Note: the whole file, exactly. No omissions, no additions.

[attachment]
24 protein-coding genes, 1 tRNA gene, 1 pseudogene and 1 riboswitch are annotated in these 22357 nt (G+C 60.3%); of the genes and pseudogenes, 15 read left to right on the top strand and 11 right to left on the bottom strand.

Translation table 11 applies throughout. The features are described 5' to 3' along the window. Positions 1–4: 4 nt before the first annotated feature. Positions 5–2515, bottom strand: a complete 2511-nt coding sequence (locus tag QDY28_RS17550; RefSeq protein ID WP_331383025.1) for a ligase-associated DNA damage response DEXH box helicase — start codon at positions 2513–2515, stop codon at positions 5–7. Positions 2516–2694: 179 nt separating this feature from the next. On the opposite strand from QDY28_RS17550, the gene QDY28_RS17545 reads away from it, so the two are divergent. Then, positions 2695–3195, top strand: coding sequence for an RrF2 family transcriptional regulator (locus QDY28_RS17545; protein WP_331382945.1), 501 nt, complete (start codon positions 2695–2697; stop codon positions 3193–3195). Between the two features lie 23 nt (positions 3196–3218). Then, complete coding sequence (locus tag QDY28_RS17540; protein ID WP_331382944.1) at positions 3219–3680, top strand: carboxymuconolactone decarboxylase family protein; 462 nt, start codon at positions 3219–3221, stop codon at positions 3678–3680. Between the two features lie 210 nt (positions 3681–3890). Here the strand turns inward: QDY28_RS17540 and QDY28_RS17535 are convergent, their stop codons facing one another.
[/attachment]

24 protein-coding genes, 1 tRNA gene, 1 pseudogene and 1 riboswitch are annotated in these 22357 nt (G+C 60.3%); of the genes and pseudogenes, 15 read left to right on the top strand and 11 right to left on the bottom strand.

Translation table 11 applies throughout. The features are described 5' to 3' along the window. Positions 1–4: 4 nt before the first annotated feature. Positions 5–2515, bottom strand: a complete 2511-nt coding sequence (locus tag QDY28_RS17550; RefSeq protein ID WP_331383025.1) for a ligase-associated DNA damage response DEXH box helicase — start codon at positions 2513–2515, stop codon at positions 5–7. Positions 2516–2694: 179 nt separating this feature from the next. On the opposite strand from QDY28_RS17550, the gene QDY28_RS17545 reads away from it, so the two are divergent. Then, positions 2695–3195, top strand: coding sequence for an RrF2 family transcriptional regulator (locus QDY28_RS17545; protein WP_331382945.1), 501 nt, complete (start codon positions 2695–2697; stop codon positions 3193–3195). Between the two features lie 23 nt (positions 3196–3218). Then, complete coding sequence (locus tag QDY28_RS17540; protein ID WP_331382944.1) at positions 3219–3680, top strand: carboxymuconolactone decarboxylase family protein; 462 nt, start codon at positions 3219–3221, stop codon at positions 3678–3680. Between the two features lie 210 nt (positions 3681–3890). Here the strand turns inward: QDY28_RS17540 and QDY28_RS17535 are convergent, their stop codons facing one another.